FCA sets out potential remedies on general insurance pricing
The FCA has published an interim report of its market study into the pricing of home and motor insurance, setting out concerns about how pricing in these markets leads to consumers who do not switch or negotiate with their provider paying high prices for their insurance. While the FCA continues its work to ensure firms improve the oversight of their pricing practices and deliver the changes required following other recent policy changes, it has set out a number of new proposals to improve transparency and stop practices that could discourage switching.
Motor finance reforms on the way
The FCA has announced plans to ban the way in which some car retailers and other brokers in the motor finance sector receive commission. Currently, some motor finance brokers receive commission which is linked to the interest rate that customers pay. The regulator wants to remove the financial incentive for brokers to increase the interest rate that a customer pays and give lenders more control over the prices customers pay for their motor finance. The FCA is also proposing to make changes to the way in which customers are told about the commission they are paying to ensure that they receive more relevant information. These changes, which are under consultation, could apply to other types of credit brokers and not just those selling motor finance.
Building cyber resilience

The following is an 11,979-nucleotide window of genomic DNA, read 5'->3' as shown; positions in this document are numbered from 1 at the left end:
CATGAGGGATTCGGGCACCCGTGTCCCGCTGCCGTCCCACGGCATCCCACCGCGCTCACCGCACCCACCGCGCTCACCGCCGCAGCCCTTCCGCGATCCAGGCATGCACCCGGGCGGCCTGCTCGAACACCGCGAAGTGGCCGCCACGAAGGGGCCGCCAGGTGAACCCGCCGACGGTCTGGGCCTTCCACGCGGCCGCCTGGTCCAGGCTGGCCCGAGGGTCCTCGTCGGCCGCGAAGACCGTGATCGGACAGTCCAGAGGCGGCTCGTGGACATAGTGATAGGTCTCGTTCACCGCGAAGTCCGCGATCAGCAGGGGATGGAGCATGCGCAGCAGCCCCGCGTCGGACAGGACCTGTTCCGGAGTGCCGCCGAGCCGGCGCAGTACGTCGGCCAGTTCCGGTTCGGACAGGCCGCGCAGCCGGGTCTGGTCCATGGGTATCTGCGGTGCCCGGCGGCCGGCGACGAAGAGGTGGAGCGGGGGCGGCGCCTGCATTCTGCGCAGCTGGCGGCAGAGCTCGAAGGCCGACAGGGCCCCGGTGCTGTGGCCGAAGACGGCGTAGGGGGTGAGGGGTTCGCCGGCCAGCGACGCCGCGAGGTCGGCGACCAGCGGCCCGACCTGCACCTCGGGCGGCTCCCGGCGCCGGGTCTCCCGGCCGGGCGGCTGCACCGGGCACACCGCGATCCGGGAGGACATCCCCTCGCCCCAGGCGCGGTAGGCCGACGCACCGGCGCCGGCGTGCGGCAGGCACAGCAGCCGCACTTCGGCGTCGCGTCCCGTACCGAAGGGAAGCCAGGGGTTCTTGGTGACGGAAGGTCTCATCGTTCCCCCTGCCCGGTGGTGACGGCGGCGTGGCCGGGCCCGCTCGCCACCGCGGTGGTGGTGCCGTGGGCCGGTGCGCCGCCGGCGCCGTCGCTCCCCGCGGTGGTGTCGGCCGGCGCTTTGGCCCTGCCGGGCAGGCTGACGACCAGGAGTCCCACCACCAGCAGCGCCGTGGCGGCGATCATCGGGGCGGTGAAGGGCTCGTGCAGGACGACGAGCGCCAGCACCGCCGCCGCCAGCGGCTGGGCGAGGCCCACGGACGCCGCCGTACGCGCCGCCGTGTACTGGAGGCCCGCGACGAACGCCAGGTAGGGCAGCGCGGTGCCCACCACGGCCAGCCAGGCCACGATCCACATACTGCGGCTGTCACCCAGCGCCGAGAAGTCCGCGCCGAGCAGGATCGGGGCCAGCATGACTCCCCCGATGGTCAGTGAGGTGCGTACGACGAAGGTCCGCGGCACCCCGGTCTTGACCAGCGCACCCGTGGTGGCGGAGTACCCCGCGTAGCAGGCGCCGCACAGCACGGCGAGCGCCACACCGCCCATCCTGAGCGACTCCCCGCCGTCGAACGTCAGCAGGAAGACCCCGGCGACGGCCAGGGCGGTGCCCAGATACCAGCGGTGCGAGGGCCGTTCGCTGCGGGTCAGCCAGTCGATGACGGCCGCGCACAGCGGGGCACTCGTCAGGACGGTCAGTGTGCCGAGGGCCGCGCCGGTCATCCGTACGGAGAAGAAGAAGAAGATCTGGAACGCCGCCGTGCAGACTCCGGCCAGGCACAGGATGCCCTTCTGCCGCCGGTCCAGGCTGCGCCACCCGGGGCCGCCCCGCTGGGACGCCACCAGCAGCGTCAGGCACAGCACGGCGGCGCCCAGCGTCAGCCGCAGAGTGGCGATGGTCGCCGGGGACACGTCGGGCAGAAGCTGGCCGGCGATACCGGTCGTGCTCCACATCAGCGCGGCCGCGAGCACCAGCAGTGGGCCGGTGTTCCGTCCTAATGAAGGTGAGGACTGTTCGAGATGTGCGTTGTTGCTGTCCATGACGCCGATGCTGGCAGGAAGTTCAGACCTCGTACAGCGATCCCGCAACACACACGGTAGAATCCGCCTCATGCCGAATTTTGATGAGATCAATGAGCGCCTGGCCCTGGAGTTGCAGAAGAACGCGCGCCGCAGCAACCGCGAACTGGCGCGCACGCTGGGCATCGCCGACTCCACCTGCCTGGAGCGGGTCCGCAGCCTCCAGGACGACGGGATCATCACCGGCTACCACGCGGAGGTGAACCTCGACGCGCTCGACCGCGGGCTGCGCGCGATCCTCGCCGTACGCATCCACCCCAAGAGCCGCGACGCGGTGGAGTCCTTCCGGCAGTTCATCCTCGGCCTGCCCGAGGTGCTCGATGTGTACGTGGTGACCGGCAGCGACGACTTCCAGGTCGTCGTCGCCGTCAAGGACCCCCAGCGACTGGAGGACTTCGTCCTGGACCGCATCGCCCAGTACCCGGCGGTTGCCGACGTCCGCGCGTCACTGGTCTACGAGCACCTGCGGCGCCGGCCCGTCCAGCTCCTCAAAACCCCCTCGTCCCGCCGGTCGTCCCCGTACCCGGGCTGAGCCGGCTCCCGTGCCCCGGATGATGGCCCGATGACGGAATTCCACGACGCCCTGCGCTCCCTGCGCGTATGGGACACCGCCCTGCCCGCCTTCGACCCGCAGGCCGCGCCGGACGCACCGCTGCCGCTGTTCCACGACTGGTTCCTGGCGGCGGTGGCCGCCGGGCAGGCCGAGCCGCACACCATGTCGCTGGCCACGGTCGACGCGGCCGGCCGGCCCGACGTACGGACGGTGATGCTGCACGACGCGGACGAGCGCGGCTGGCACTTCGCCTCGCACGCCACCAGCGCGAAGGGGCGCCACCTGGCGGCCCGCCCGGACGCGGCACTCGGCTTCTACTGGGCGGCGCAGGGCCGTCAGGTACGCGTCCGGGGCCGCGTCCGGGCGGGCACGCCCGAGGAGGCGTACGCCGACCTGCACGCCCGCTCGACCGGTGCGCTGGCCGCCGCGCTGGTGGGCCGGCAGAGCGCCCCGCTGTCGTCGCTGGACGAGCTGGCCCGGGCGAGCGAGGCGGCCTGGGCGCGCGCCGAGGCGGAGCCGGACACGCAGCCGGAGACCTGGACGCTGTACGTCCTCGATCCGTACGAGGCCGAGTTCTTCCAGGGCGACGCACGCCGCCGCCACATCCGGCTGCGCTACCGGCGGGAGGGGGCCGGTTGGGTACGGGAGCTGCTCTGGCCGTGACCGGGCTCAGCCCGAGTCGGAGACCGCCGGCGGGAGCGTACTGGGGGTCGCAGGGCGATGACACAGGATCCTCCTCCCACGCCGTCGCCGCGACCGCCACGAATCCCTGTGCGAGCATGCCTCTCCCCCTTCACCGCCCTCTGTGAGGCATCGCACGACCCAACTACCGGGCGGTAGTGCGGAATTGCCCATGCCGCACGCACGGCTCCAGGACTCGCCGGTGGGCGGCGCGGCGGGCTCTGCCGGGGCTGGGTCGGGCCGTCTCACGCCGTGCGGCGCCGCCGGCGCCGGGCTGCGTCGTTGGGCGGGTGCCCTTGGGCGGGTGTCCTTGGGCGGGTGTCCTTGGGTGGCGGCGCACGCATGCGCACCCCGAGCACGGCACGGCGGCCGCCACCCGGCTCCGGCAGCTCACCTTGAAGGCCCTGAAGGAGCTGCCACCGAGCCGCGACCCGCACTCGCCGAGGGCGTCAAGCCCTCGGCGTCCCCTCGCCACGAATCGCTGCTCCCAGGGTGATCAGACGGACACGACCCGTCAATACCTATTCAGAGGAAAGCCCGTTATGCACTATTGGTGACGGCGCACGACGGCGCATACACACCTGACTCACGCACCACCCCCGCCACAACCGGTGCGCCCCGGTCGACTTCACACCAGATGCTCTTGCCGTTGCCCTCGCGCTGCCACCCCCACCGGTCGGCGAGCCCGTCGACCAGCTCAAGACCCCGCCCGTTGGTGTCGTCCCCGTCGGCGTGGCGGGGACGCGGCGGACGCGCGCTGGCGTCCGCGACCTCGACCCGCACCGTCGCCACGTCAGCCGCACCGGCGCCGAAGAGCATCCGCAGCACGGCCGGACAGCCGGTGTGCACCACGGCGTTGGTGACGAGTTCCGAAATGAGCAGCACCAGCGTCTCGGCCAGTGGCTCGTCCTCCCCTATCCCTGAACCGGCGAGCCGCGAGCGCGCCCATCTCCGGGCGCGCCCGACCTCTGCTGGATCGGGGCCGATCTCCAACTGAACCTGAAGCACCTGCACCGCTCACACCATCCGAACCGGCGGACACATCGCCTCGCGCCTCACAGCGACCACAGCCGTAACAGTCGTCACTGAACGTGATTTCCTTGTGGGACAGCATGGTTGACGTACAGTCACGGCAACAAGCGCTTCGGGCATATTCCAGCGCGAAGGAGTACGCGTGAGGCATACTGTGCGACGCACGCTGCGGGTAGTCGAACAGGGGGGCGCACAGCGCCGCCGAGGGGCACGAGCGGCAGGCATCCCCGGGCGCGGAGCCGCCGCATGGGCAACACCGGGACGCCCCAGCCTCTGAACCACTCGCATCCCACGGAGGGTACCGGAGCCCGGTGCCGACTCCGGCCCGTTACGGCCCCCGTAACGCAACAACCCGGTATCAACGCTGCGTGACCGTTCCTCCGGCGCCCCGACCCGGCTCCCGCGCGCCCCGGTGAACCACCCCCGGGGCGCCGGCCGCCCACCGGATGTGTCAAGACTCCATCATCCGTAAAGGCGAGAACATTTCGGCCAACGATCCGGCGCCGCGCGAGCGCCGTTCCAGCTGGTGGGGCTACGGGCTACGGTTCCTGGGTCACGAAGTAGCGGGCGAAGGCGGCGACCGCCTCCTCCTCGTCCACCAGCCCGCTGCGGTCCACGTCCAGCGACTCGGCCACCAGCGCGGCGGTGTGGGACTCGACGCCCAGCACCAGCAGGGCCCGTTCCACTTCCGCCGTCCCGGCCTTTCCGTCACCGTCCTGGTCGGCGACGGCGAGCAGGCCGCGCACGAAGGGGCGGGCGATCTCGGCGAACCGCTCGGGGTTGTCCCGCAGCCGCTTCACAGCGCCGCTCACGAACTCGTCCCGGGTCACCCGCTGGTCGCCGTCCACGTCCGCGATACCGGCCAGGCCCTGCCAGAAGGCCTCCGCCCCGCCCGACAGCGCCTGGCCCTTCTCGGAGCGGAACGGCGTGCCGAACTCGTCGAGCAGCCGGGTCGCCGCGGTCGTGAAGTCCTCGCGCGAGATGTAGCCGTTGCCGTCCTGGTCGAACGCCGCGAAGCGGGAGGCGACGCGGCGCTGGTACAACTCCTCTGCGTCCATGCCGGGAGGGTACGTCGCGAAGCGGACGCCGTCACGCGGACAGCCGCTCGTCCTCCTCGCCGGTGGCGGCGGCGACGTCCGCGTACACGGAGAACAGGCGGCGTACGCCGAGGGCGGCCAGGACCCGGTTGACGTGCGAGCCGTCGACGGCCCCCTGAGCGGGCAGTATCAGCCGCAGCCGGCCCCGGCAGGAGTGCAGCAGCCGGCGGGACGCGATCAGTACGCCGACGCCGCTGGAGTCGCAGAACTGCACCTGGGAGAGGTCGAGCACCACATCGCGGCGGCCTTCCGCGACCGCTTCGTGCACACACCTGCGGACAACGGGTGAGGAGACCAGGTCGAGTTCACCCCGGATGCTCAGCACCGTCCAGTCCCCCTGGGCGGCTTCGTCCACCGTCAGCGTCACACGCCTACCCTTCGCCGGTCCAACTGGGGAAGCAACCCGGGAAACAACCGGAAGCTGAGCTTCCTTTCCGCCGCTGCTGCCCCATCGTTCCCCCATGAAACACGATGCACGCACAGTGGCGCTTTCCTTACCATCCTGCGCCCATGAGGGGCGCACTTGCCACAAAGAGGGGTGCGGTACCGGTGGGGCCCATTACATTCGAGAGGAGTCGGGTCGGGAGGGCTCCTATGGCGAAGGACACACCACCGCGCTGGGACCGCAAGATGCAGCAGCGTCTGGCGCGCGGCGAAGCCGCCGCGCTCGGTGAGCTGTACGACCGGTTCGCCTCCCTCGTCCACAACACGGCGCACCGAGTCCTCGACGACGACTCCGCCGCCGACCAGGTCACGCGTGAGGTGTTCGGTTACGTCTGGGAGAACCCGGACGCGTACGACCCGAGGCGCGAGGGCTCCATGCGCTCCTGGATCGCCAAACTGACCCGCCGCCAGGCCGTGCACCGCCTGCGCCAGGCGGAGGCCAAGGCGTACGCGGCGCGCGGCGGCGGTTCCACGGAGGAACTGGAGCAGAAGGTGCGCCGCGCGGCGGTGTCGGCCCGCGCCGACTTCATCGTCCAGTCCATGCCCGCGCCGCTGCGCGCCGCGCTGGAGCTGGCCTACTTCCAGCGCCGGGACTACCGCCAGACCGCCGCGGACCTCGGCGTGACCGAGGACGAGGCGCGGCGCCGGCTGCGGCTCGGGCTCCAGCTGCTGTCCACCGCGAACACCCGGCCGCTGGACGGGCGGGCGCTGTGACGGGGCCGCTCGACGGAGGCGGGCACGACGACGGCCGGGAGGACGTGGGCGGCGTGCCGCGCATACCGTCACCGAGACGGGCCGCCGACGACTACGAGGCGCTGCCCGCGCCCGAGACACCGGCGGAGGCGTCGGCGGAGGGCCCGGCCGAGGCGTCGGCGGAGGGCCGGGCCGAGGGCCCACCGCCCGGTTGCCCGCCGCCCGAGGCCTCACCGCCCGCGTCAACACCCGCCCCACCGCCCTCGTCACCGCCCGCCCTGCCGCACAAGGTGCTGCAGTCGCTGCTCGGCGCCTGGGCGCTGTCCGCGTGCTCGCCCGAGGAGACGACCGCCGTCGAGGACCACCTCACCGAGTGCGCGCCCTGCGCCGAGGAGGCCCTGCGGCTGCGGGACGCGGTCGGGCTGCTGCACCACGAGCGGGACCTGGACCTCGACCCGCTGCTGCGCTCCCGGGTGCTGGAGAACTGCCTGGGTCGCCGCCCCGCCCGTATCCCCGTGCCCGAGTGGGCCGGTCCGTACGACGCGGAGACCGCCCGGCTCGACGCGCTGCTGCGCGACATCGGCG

The FCA says that supporting the drive for cyber resilience in financial services continues to be one of its top priorities. Firms need to be resilient to cyber-attacks. The FCA is highlighting some of its publications to help when considering cyber arrangements, starting with an infographic on cyber resilience, which gives tips on the foundations of good cyber security. It breaks down good practice into several key areas, giving concrete actions to focus on.
Complaints data for first half of 2019
The FCA has published the complaints figures for regulated firms for the first half of 2019. The data showed an increase in complaints from 3.91m in the second half (H2) of 2018 to 4.29m for the first half (H1) of 2019. The increase in complaints was mainly driven by a 34% increase in the volume of PPI complaints received in the run-up to the deadline, from 1.58m to 2.12m.
However there was a 6% drop in the number of non-PPI complaints – the lowest number firms had received since new reporting rules came into effect in 2016. Excluding PPI, the most complained about products remained current accounts (14% of reported complaints), credit cards (8%) and motor and transport insurance (6%).
New platform to replace Gabriel
The FCA is working towards an easy-to-use system enabling firms to submit data in a way that is efficient and through a system and approach that can be adapted to changing needs. Early changes to the Gabriel platform will be technology focused, so initially there will be no change to the way firms provide data, but more significant improvements will be made in the future. Following a survey of users, the FCA has identified 3 key areas for improvement; accessing Gabriel, viewing Gabriel reporting schedule and submitting data.
Guidance consultation on the fair treatment of vulnerable customers
The FCA is consulting on guidance regarding the fair treatment of vulnerable customers. This is to provide clarity for firms involved in the supply of products or services to retail customers who are actually, or are potentially, vulnerable. The proposed new guidance sets out the FCA’s view of what the FCA Principles require of firms to ensure that vulnerable consumers are treated fairly consistently.